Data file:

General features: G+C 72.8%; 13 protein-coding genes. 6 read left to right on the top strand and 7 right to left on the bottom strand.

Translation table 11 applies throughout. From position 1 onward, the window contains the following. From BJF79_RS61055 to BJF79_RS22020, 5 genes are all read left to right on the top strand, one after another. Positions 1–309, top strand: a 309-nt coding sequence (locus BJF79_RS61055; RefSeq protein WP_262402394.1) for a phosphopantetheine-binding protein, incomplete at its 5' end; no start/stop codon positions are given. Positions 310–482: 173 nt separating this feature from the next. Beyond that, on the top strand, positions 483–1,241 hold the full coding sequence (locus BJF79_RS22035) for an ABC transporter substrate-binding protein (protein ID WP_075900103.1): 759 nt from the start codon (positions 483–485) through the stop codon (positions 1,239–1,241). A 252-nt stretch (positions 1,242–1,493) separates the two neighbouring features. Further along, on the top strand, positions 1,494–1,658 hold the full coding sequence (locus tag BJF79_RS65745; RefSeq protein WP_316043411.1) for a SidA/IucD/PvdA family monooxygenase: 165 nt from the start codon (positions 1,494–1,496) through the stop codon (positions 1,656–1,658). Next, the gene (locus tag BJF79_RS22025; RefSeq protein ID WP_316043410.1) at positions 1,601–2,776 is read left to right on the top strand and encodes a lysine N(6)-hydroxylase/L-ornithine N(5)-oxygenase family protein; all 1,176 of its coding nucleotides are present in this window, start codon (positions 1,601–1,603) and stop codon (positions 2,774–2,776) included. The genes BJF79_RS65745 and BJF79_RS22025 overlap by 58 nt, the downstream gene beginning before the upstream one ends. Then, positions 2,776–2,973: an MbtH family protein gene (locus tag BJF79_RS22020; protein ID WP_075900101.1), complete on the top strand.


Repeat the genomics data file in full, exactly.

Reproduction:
General features: G+C 72.8%; 13 protein-coding genes. 6 read left to right on the top strand and 7 right to left on the bottom strand.

Translation table 11 applies throughout. From position 1 onward, the window contains the following. From BJF79_RS61055 to BJF79_RS22020, 5 genes are all read left to right on the top strand, one after another. Positions 1–309, top strand: a 309-nt coding sequence (locus BJF79_RS61055; RefSeq protein WP_262402394.1) for a phosphopantetheine-binding protein, incomplete at its 5' end; no start/stop codon positions are given. Positions 310–482: 173 nt separating this feature from the next. Beyond that, on the top strand, positions 483–1,241 hold the full coding sequence (locus BJF79_RS22035) for an ABC transporter substrate-binding protein (protein ID WP_075900103.1): 759 nt from the start codon (positions 483–485) through the stop codon (positions 1,239–1,241). A 252-nt stretch (positions 1,242–1,493) separates the two neighbouring features. Further along, on the top strand, positions 1,494–1,658 hold the full coding sequence (locus tag BJF79_RS65745; RefSeq protein WP_316043411.1) for a SidA/IucD/PvdA family monooxygenase: 165 nt from the start codon (positions 1,494–1,496) through the stop codon (positions 1,656–1,658). Next, the gene (locus tag BJF79_RS22025; RefSeq protein ID WP_316043410.1) at positions 1,601–2,776 is read left to right on the top strand and encodes a lysine N(6)-hydroxylase/L-ornithine N(5)-oxygenase family protein; all 1,176 of its coding nucleotides are present in this window, start codon (positions 1,601–1,603) and stop codon (positions 2,774–2,776) included. The genes BJF79_RS65745 and BJF79_RS22025 overlap by 58 nt, the downstream gene beginning before the upstream one ends. Then, positions 2,776–2,973: an MbtH family protein gene (locus tag BJF79_RS22020; protein ID WP_075900101.1), complete on the top strand.